amicable adjustment of national
disputes, and for the promotion of
universal peace without recourse to
arms to be sent, tree ot expense,
on or before the 1st of April next, to
D. b,. Wheeler, Ksq. 33 Nassau-st.
New-York, accompanied with a seal
ed paper, containing the name of the
author, and superscribed with the sig
nature or motto upon the Dissertation.
L. D. DEWEY, Rcc. Sec.
N. B. The judges of the disserta
tions will be among the first jurists
and civilians of our country.
At this Office, (with additional notes)
a second edition of the
DELIVERED Br THE
Rev. JOSHUA LAWRENCE,
At the Old Church in Tarboro' N. C.
on Sunday, 41 h July, 1830.
The North-Carolina Whig's
For the Kehuhee Association.
Price, 10 cents single or, Si per doz.
Crops. The prospect pre
sented of a plentiful Corn Cron
is, we learn, from all puns of
the State, unusually flattering.
i nere has been probably more
rain than would have been dee
mod necessary, were man to ho
the judge of what was required,
ana mis litis occasioned a very
luxuriant growth of weeds ami
grass-but notwithstanding this
the crops exhibit a fine appear
ance and promise an abundant
increase. Raleigh Reg.
ff?Tlio late rains will cause
the Crop of Corn in this section
of country, and as far west of
us as Salem, N. C. to more than
verify the opinion we sometime
since gave, that the present Crop
would be lully sufficient fortius
sustenance of twice our pomilu-
tion. The Crop at this time
is as promising as the best scn-
son could possibly make it: our
oldest farmers do not recollect'
of ever seeing a bettor one. It
is supposed that Com will not
sell, this fall, from the stock,
for more than one dollar per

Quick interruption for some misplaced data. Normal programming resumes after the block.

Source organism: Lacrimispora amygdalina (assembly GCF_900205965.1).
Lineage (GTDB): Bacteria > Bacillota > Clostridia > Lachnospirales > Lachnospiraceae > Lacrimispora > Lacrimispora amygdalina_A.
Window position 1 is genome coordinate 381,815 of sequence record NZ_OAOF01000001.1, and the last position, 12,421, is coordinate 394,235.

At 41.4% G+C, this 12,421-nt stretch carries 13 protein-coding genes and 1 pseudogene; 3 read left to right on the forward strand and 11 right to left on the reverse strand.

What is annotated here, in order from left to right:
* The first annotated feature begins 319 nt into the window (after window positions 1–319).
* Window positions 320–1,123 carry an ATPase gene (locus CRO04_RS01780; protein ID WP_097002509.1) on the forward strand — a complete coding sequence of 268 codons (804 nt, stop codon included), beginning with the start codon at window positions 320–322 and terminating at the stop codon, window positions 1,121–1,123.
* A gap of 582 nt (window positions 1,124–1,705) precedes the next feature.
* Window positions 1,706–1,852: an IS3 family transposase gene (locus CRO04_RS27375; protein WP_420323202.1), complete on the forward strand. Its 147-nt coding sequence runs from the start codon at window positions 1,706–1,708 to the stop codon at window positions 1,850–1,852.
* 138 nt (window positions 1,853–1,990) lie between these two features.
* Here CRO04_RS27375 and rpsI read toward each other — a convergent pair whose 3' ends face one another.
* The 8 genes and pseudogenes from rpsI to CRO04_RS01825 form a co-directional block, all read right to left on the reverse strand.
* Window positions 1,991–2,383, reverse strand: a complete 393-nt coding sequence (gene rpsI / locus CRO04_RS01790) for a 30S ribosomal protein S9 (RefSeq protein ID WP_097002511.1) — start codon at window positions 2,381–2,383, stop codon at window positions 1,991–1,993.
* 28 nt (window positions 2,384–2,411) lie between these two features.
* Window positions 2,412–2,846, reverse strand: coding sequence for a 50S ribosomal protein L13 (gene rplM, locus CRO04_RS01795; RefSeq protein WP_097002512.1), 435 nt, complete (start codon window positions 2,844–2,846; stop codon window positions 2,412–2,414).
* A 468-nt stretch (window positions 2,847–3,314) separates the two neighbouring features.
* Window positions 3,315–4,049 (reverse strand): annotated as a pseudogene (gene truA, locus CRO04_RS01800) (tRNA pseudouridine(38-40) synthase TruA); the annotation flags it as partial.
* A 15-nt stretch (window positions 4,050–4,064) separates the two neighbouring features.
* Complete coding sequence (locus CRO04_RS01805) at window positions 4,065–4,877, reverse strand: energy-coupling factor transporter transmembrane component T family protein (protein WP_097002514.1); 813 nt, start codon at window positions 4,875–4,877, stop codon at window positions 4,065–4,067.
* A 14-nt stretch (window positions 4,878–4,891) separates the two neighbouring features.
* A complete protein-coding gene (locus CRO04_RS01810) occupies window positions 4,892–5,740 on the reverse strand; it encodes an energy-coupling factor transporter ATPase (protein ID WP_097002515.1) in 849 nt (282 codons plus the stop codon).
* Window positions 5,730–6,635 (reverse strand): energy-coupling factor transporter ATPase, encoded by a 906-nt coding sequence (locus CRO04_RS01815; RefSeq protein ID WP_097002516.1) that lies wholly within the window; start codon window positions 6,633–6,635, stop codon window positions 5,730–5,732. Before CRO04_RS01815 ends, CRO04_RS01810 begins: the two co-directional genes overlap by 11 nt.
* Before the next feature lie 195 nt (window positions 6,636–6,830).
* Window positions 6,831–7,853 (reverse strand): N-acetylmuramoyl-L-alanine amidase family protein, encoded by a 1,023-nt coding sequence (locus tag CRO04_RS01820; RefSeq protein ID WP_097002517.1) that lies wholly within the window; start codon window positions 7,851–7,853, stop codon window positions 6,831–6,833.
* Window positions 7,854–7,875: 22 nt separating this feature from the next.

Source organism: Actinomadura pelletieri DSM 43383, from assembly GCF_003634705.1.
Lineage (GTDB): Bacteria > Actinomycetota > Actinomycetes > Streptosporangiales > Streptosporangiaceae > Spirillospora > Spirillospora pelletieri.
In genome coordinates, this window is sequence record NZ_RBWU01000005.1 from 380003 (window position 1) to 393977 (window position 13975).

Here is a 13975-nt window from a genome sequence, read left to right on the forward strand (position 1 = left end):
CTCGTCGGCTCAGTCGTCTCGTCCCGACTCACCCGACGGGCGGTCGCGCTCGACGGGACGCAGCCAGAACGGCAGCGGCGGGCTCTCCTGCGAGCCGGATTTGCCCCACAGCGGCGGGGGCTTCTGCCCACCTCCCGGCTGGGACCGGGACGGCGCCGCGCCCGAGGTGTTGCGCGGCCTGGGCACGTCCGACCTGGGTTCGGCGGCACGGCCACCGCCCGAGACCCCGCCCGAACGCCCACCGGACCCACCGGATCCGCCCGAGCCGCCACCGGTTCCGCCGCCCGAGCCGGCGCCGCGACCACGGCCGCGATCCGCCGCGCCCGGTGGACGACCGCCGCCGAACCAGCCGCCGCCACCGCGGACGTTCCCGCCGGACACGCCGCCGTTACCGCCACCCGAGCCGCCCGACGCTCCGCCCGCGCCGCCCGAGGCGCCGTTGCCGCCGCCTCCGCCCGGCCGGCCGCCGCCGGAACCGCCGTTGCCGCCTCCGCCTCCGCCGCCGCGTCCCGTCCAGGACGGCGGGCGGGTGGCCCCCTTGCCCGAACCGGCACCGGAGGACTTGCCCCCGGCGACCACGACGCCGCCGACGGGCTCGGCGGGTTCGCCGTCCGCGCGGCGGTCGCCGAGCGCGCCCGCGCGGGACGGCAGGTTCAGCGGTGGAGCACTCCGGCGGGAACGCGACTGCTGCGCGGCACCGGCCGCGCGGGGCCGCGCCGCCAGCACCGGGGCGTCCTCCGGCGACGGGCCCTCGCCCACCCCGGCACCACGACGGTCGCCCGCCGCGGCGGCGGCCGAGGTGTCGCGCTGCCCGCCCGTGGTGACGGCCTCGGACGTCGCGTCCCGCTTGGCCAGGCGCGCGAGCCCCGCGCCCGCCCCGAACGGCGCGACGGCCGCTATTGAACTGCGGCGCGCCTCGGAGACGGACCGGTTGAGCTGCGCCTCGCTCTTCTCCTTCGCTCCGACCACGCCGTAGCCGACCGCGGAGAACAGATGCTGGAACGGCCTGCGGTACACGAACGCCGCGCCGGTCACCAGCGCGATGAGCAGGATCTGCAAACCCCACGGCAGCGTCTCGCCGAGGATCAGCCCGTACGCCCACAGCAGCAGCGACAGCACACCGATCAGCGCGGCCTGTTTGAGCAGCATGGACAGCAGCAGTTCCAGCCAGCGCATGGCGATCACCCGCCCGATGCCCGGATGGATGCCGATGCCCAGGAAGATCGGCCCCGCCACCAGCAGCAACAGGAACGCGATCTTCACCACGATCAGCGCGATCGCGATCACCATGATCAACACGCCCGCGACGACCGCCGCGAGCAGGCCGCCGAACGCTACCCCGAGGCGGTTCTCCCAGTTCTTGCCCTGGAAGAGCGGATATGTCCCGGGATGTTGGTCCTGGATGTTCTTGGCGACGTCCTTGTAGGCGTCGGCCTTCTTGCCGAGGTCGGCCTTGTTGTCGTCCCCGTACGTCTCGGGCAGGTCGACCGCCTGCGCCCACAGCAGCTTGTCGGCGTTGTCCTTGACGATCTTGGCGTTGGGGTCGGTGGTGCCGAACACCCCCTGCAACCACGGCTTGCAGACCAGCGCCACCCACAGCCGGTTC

barrel, if that.
Danville (Va.) Reporter.
OCr-The Mobile fWUtnr nf
the 31st August, states that it
had rained there almost inces
santly for the preceding three
weeks. TJie Alabama river, at
Montgomery, had risen twelve
feet. The Cotton Crops, par
ticularly on the rivers, are said
to have suffered materially, and
injurious extent. 1 lie country
between Mobile and Pascagou-
la (the mail route to New-Orleans)
was completely inunda
ted. HW. Tel.
Hemp. Some of the plan
ters in the vicinity of lluntsviSle
(Alabama) are turning their at
tention to the cultivation of
Hemp, and the manufacture of
Cotton Bagging and Bale Hope.
them a much greater profit than
the growing of Cotton had here
Important to Farmers. A
Mr. Boecher, of New York, in
forms the public, that for the
sum of 800, he will afford a ma
chine, which will, by the aid of
a single horse power, and suita
ble care and attendance, thrash
from straw, 100 bushels of
grain; shell 300 bushels of corn;
grind 30 bushels of provender;
and cut uUU bundles ot straw,
in the short space of 12 hours.
The operation of the machinery
may be seen at No. 32 Burling-
slip, New-York. lhis must
certainly be a matter worthy